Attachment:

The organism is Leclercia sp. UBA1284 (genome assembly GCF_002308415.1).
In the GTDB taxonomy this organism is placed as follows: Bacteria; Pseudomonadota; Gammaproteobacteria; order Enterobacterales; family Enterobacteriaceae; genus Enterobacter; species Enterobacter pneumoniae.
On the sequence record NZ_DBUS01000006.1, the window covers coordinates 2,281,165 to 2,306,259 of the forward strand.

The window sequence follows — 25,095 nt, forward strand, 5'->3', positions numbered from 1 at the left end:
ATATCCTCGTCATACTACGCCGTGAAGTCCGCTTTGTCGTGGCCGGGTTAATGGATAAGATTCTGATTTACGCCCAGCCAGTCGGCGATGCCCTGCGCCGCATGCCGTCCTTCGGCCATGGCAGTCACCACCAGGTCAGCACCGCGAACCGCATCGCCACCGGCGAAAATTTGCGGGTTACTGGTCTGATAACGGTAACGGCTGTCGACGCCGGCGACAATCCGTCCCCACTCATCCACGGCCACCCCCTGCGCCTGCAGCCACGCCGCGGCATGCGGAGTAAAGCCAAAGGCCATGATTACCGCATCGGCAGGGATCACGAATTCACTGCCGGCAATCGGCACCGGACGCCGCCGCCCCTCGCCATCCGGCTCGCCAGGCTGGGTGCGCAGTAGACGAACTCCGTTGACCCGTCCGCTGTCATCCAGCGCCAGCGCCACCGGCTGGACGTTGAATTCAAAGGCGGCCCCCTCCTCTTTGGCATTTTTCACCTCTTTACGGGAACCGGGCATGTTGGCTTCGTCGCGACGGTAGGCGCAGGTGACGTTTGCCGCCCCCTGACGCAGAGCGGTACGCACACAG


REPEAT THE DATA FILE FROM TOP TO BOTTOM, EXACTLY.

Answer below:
The organism is Leclercia sp. UBA1284 (genome assembly GCF_002308415.1).
In the GTDB taxonomy this organism is placed as follows: Bacteria; Pseudomonadota; Gammaproteobacteria; order Enterobacterales; family Enterobacteriaceae; genus Enterobacter; species Enterobacter pneumoniae.
On the sequence record NZ_DBUS01000006.1, the window covers coordinates 2,281,165 to 2,306,259 of the forward strand.

The window sequence follows — 25,095 nt, forward strand, 5'->3', positions numbered from 1 at the left end:
ATATCCTCGTCATACTACGCCGTGAAGTCCGCTTTGTCGTGGCCGGGTTAATGGATAAGATTCTGATTTACGCCCAGCCAGTCGGCGATGCCCTGCGCCGCATGCCGTCCTTCGGCCATGGCAGTCACCACCAGGTCAGCACCGCGAACCGCATCGCCACCGGCGAAAATTTGCGGGTTACTGGTCTGATAACGGTAACGGCTGTCGACGCCGGCGACAATCCGTCCCCACTCATCCACGGCCACCCCCTGCGCCTGCAGCCACGCCGCGGCATGCGGAGTAAAGCCAAAGGCCATGATTACCGCATCGGCAGGGATCACGAATTCACTGCCGGCAATCGGCACCGGACGCCGCCGCCCCTCGCCATCCGGCTCGCCAGGCTGGGTGCGCAGTAGACGAACTCCGTTGACCCGTCCGCTGTCATCCAGCGCCAGCGCCACCGGCTGGACGTTGAATTCAAAGGCGGCCCCCTCCTCTTTGGCATTTTTCACCTCTTTACGGGAACCGGGCATGTTGGCTTCGTCGCGACGGTAGGCGCAGGTGACGTTTGCCGCCCCCTGACGCAGAGCGGTACGCACACAG